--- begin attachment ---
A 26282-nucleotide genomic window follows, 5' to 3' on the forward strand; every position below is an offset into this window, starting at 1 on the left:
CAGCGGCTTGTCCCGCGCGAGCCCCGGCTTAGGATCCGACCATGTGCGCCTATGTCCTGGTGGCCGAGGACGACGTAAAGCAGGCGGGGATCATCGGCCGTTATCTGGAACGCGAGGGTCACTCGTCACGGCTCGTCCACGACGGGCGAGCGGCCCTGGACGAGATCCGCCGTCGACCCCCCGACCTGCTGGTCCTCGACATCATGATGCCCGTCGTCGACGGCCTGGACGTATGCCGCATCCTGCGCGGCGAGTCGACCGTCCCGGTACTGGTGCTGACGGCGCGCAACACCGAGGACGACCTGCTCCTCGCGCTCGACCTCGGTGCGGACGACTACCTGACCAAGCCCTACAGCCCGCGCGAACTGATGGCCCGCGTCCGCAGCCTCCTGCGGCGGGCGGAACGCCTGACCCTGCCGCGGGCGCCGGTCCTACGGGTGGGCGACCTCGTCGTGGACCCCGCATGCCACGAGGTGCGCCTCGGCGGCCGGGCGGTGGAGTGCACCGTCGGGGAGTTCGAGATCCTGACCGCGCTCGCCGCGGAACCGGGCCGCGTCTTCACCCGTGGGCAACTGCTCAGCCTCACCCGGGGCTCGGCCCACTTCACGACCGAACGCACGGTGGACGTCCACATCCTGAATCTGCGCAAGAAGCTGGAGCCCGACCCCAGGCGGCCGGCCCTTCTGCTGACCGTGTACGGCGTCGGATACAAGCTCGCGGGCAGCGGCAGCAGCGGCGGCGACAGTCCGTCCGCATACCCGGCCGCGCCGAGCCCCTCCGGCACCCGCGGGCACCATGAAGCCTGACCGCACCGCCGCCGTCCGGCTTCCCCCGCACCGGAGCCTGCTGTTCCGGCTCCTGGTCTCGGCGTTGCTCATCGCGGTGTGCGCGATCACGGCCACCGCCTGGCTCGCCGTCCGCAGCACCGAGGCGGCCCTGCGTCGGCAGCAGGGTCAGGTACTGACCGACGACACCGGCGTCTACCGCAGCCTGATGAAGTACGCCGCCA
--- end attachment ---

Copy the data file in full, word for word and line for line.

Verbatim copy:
A 26282-nucleotide genomic window follows, 5' to 3' on the forward strand; every position below is an offset into this window, starting at 1 on the left:
CAGCGGCTTGTCCCGCGCGAGCCCCGGCTTAGGATCCGACCATGTGCGCCTATGTCCTGGTGGCCGAGGACGACGTAAAGCAGGCGGGGATCATCGGCCGTTATCTGGAACGCGAGGGTCACTCGTCACGGCTCGTCCACGACGGGCGAGCGGCCCTGGACGAGATCCGCCGTCGACCCCCCGACCTGCTGGTCCTCGACATCATGATGCCCGTCGTCGACGGCCTGGACGTATGCCGCATCCTGCGCGGCGAGTCGACCGTCCCGGTACTGGTGCTGACGGCGCGCAACACCGAGGACGACCTGCTCCTCGCGCTCGACCTCGGTGCGGACGACTACCTGACCAAGCCCTACAGCCCGCGCGAACTGATGGCCCGCGTCCGCAGCCTCCTGCGGCGGGCGGAACGCCTGACCCTGCCGCGGGCGCCGGTCCTACGGGTGGGCGACCTCGTCGTGGACCCCGCATGCCACGAGGTGCGCCTCGGCGGCCGGGCGGTGGAGTGCACCGTCGGGGAGTTCGAGATCCTGACCGCGCTCGCCGCGGAACCGGGCCGCGTCTTCACCCGTGGGCAACTGCTCAGCCTCACCCGGGGCTCGGCCCACTTCACGACCGAACGCACGGTGGACGTCCACATCCTGAATCTGCGCAAGAAGCTGGAGCCCGACCCCAGGCGGCCGGCCCTTCTGCTGACCGTGTACGGCGTCGGATACAAGCTCGCGGGCAGCGGCAGCAGCGGCGGCGACAGTCCGTCCGCATACCCGGCCGCGCCGAGCCCCTCCGGCACCCGCGGGCACCATGAAGCCTGACCGCACCGCCGCCGTCCGGCTTCCCCCGCACCGGAGCCTGCTGTTCCGGCTCCTGGTCTCGGCGTTGCTCATCGCGGTGTGCGCGATCACGGCCACCGCCTGGCTCGCCGTCCGCAGCACCGAGGCGGCCCTGCGTCGGCAGCAGGGTCAGGTACTGACCGACGACACCGGCGTCTACCGCAGCCTGATGAAGTACGCCGCCA